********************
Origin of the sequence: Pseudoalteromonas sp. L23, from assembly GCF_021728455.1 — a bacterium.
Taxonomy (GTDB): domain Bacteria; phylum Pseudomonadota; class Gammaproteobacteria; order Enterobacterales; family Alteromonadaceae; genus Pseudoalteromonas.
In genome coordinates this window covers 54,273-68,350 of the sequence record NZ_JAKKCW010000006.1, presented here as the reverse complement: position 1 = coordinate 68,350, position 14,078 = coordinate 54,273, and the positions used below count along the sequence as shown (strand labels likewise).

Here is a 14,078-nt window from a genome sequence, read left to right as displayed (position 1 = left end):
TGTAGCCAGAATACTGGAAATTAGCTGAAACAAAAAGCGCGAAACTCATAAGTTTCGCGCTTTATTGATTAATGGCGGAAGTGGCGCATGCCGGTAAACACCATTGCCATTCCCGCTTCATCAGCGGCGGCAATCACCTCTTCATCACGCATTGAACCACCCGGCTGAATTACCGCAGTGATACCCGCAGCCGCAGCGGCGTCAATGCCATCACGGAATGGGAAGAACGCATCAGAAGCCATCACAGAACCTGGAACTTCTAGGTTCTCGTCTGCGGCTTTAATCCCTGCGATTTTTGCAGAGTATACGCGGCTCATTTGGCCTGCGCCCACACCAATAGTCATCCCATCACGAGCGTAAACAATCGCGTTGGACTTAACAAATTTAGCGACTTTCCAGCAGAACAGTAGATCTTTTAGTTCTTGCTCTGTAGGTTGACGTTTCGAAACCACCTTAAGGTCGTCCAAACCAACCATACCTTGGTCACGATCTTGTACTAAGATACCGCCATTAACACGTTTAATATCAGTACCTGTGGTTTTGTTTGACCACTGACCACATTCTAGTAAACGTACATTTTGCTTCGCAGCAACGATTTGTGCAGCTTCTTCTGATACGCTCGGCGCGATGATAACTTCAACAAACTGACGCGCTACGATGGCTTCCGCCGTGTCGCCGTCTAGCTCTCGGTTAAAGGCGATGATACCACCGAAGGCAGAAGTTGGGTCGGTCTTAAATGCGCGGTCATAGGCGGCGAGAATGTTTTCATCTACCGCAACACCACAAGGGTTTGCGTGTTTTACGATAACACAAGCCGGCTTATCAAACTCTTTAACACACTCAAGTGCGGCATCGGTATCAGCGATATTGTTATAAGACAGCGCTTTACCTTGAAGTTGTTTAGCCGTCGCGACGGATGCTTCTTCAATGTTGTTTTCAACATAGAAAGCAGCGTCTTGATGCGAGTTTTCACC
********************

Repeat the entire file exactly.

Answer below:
Origin of the sequence: Pseudoalteromonas sp. L23, from assembly GCF_021728455.1 — a bacterium.
Taxonomy (GTDB): domain Bacteria; phylum Pseudomonadota; class Gammaproteobacteria; order Enterobacterales; family Alteromonadaceae; genus Pseudoalteromonas.
In genome coordinates this window covers 54,273-68,350 of the sequence record NZ_JAKKCW010000006.1, presented here as the reverse complement: position 1 = coordinate 68,350, position 14,078 = coordinate 54,273, and the positions used below count along the sequence as shown (strand labels likewise).

Here is a 14,078-nt window from a genome sequence, read left to right as displayed (position 1 = left end):
TGTAGCCAGAATACTGGAAATTAGCTGAAACAAAAAGCGCGAAACTCATAAGTTTCGCGCTTTATTGATTAATGGCGGAAGTGGCGCATGCCGGTAAACACCATTGCCATTCCCGCTTCATCAGCGGCGGCAATCACCTCTTCATCACGCATTGAACCACCCGGCTGAATTACCGCAGTGATACCCGCAGCCGCAGCGGCGTCAATGCCATCACGGAATGGGAAGAACGCATCAGAAGCCATCACAGAACCTGGAACTTCTAGGTTCTCGTCTGCGGCTTTAATCCCTGCGATTTTTGCAGAGTATACGCGGCTCATTTGGCCTGCGCCCACACCAATAGTCATCCCATCACGAGCGTAAACAATCGCGTTGGACTTAACAAATTTAGCGACTTTCCAGCAGAACAGTAGATCTTTTAGTTCTTGCTCTGTAGGTTGACGTTTCGAAACCACCTTAAGGTCGTCCAAACCAACCATACCTTGGTCACGATCTTGTACTAAGATACCGCCATTAACACGTTTAATATCAGTACCTGTGGTTTTGTTTGACCACTGACCACATTCTAGTAAACGTACATTTTGCTTCGCAGCAACGATTTGTGCAGCTTCTTCTGATACGCTCGGCGCGATGATAACTTCAACAAACTGACGCGCTACGATGGCTTCCGCCGTGTCGCCGTCTAGCTCTCGGTTAAAGGCGATGATACCACCGAAGGCAGAAGTTGGGTCGGTCTTAAATGCGCGGTCATAGGCGGCGAGAATGTTTTCATCTACCGCAACACCACAAGGGTTTGCGTGTTTTACGATAACACAAGCCGGCTTATCAAACTCTTTAACACACTCAAGTGCGGCATCGGTATCAGCGATATTGTTATAAGACAGCGCTTTACCTTGAAGTTGTTTAGCCGTCGCGACGGATGCTTCTTCAATGTTGTTTTCAACATAGAAAGCAGCGTCTTGATGCGAGTTTTCACC